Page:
Last year, the No. 1 Most Powerful Woman in Banking, JP Morgan Chase's Heidi Miller (also No. 1 this year), warned attendees at the celebration dinner, "No matter what financial crisis, men, you have historically landed on your feet. But given what we're up against today as women we'd be foolhardy if we didn't think about how we should land on our feet."
(To jump to the full listing of The 25 Most Powerful Women in Banking, click here.)
The past year has forced all bank executives — men and women — to prove their mettle, and not everyone has landed on their feet. An unprecedented number of senior executives have taken a hit for their bank's, and the industry's, failings, including a number of high-profile women. Globally, 19 percent of senior women executives surveyed by Catalyst said they'd lost their jobs in the past two years, compared with just six percent of men.
In all of this, BNY Mellon CEO Bob Kelly makes no bones about his commitment to increasing gender equity in his bank's senior ranks. "Half the population is women, but the reality is that half of our senior management is not yet women," says Kelly, noting research that indicates companies "that have done a better job at getting women into the executive ranks and developing women more effectively" generate higher revenue growth and deliver "better client service and, ultimately, greater shareholder value over time."
Kelly's grasp of two undeniable truths — that having more women executives leads to stronger financial performance, and that the financial industry has a long way to go when it comes to gender equity — is the foundation of US Banker's 7th annual ranking of the Most Powerful Women in Banking and Finance.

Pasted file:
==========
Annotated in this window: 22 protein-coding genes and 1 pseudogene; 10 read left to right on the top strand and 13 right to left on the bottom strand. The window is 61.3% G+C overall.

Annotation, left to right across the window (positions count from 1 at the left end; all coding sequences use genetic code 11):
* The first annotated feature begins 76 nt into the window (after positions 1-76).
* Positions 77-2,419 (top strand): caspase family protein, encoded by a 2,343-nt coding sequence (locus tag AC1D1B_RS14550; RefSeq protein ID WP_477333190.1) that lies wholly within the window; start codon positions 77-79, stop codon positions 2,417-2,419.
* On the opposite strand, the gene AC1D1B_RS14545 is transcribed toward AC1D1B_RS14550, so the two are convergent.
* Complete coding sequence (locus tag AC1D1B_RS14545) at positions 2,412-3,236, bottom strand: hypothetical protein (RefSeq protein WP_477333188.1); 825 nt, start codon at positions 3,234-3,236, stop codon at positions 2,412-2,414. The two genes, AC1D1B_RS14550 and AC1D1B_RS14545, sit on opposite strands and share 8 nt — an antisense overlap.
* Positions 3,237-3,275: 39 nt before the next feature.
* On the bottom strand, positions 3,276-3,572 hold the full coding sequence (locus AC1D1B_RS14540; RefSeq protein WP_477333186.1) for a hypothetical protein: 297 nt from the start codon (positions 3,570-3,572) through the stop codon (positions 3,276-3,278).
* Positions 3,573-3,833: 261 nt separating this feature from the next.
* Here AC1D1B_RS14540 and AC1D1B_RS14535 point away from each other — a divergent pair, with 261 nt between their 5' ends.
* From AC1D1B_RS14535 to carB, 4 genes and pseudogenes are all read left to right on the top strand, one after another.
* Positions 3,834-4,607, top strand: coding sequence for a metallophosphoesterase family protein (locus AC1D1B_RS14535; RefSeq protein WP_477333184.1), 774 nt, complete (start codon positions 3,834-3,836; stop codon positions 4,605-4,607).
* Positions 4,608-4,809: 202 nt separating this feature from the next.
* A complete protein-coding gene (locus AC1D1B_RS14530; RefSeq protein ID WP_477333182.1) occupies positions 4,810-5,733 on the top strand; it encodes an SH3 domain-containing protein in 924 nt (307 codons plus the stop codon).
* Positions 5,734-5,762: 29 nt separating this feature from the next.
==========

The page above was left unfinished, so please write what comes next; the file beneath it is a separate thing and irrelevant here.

And though it was rough overall, the year did produce some advances for senior women executives with proven abilities to perform. Former Citigroup executive Sallie Krawcheck was named head of Bank of America's Global Wealth and Investment Management unit in August; when the news broke BofA's shares shot up nearly 7 percent. BofA also promoted Cathy Bessant, formerly the head of Global Product Solutions, to head of Global Corporate Banking. Late last year, the California Public Employees Retirement System, the nation's largest public pension fund, promoted its former Chief Investment Officer, Anne Stausboll, to CEO. She is the first female CEO in CalPERS' 77-year-history. Finally, just as this issue was going to press, UCBH Holdings Inc. promoted Doreen Woo Ho, its head of commercial and retail banking and a former Wells Fargo executive, to acting president and CEO.
But the stress on the industry has taken its toll on some senior female executives who have, in essence, opted out. Of note are Lisa Binder, president and CEO of Associated Bank and a Top 25 honoree in years past, who resigned her post in May. Erin Callan, Lehman Brothers' CFO who briefly took a position at Credit Suisse, is also reportedly on hiatus.
This phenomenon isn't new. Many of the industry's most talented women make a lifestyle choice not to reach for the next rung if it means even longer hours, more travel, and less time with their families, says Diane Offereins, executive vice president of payment services at Discover Financial Services. "I am actually concerned that more women are stepping out and saying, 'I don't want to do this,'" she says.
In their recent book "Womenomics," television journalists Katty Kay and Claire Shipman note that up to one-third of professional women take a breather from their careers at some point, and that MBAs are more likely than doctors or lawyers to choose to stay home with their children. The problem with this is crystallized in something Jack Welch said recently at a Society of Human Resources Management conference: that women who choose to get off the executive track are more likely to get passed over for top jobs when they are ready to return. "There are work-life choices, and you make them, and they have consequences," Welch says.